October 29, 2013

Hurricane Sandy: One Year Later

One year ago today, Hurricane Sandy slammed into the Northeast, wreaking havoc and destroying businesses and homes in its path.  After the storm passed, it was clear the road to recovery was going to be a challenge.  I’m tremendously proud of the herculean efforts of all those on the front lines of recovery but I also recognize we have so much more to do.

Even before the storm made landfall, more than 1,500 Federal Emergency Management Agency (FEMA) personnel were on the ground and within a week, 17,000 federal responders deployed along the East Coast.  Immediately following Sandy, more than 23,000 people sought refuge in temporary shelters and more than 8.5 million Americans were without power.  FEMA worked quickly to provide more than 20 million liters of water, 16 million meals, 1.7 million blankets, 79,000 cots, 138,000 tarps, and 500.  In addition, FEMA invested more than $3.2 billion to remove storm debris.

A year later, the federal response is redefining the government’s role in the wake of large natural disasters.  The Obama Administration has provided direct assistance to more than 230,000 people and small businesses.  FEMA awarded more than $1.4 billion in individual assistance to more than 182,000 Sandy survivors.  The National Flood Insurance Program (NFIP) paid nearly $8 billion to 99 percent of its policy holders.  The Small Business Administration (SBA) approved $2.4 billion in loans to tens of thousands of businesses and homeowners.  To date, HUD is contributing more than $10 billion through the Community Development Block Grant (CDBG) Program to support long-term disaster recovery – rebuilding homes, supporting economic development and repair damaged infrastructure.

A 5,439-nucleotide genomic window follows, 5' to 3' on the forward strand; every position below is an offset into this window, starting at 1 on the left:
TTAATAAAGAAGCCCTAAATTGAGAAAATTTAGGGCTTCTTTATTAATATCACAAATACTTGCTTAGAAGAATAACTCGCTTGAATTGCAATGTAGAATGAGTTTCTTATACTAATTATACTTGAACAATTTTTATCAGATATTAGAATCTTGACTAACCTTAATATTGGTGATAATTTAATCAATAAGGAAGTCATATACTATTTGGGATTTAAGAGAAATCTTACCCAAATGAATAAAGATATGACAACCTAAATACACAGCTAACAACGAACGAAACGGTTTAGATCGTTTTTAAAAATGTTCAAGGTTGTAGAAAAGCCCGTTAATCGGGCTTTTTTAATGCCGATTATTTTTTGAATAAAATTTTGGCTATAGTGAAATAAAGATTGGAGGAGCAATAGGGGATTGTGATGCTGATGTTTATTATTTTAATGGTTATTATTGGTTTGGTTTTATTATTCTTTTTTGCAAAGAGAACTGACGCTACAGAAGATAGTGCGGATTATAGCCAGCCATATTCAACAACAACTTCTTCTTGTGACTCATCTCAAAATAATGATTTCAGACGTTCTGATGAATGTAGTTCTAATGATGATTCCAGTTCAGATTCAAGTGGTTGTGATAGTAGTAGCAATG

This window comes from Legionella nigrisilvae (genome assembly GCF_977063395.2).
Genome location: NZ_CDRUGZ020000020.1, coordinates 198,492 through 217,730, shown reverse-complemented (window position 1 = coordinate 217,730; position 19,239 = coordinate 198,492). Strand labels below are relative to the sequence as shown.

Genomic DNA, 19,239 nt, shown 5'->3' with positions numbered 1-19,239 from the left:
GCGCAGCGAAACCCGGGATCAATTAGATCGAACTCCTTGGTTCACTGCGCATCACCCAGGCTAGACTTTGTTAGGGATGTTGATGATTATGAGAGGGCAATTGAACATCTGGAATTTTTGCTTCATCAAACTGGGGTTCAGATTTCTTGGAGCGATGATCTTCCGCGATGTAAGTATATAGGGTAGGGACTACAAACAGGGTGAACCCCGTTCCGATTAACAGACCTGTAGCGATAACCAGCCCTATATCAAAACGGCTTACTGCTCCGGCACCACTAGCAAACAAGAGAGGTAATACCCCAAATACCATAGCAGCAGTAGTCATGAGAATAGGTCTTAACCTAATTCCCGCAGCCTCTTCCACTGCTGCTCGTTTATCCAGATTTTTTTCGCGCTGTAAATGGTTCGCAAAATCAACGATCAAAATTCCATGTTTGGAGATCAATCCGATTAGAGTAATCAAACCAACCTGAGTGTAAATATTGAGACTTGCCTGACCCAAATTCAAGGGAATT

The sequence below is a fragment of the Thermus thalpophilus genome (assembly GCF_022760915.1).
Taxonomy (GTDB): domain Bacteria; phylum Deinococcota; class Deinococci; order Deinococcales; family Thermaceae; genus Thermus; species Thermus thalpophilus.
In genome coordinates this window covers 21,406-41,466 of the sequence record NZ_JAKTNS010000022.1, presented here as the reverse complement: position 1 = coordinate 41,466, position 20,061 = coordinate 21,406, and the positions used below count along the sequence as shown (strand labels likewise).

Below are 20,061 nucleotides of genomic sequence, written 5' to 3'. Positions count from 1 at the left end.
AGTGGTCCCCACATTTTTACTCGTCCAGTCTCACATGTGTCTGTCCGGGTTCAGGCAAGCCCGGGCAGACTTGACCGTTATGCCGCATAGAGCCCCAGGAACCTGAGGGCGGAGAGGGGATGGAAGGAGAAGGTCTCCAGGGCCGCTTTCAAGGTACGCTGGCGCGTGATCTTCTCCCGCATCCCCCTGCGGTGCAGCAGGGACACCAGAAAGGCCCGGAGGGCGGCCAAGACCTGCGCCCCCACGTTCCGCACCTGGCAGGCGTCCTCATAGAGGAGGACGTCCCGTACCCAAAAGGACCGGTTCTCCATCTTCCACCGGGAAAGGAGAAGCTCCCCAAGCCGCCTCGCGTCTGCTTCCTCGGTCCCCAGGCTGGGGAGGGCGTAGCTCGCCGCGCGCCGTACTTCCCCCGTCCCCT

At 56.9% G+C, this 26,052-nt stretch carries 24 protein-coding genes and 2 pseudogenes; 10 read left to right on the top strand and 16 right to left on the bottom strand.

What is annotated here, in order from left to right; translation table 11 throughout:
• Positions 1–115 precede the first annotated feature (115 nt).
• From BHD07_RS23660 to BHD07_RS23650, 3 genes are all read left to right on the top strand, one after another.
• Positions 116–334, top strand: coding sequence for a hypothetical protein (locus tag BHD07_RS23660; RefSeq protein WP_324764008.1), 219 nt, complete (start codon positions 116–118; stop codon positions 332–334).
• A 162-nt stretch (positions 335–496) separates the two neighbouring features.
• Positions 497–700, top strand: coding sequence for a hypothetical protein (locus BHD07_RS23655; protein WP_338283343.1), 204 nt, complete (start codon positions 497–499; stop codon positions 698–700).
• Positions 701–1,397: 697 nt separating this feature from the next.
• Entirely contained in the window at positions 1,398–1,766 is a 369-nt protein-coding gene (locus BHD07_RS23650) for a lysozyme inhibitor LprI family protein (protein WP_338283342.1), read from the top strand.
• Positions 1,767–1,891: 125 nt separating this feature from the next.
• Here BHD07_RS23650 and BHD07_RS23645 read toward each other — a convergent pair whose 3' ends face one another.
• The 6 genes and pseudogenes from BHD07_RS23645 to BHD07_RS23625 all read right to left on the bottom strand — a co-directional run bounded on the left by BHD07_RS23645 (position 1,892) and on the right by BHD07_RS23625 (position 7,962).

Part of our challenge is not just restoring conditions to what they were before the storm, rather to rebuild better and stronger to reduce the impact of future storms.  President Obama recognized that we needed to rebuild the Sandy affected region smarter and better so he established the Hurricane Sandy Rebuilding Task Force.  I have been proud to lead  the Task Force that has been helping to cut red tape, identifying and working to remove obstacles to resilient rebuilding while promoting the long-term sustainability of communities and ecosystems in the region.

President Obama’s Climate Action Plan directs federal agencies to prepare our communities for the impacts of a changing climate.  It’s imperative that as we recovery from Hurricane Sandy, we must reduce the threats posed by future threats caused by climate change.  The Task Force has piloted innovative resilience strategies to strengthen communities in the Sandy-impacted region that can serve as models as we prepare communities across the country for the impacts of climate change.  Investing now means we can save billions of dollars in future costs.

The Task Force also launched the Rebuild By Design competition to attract world-class talent to develop innovative projects that will make the Sandy-impacted region more resilient and protect and enhance our communities.

We’ve accomplished a great deal in the past year but we know there’s still more work to do.  Our shared challenge is that we rebuild the region stronger than it was before and that we’re better prepared for the next storm.  I’m confident that working together in partnership with state and local communities, we build a stronger Northeast region and a stronger America.

Read more about the Federal government’s response to Sandy

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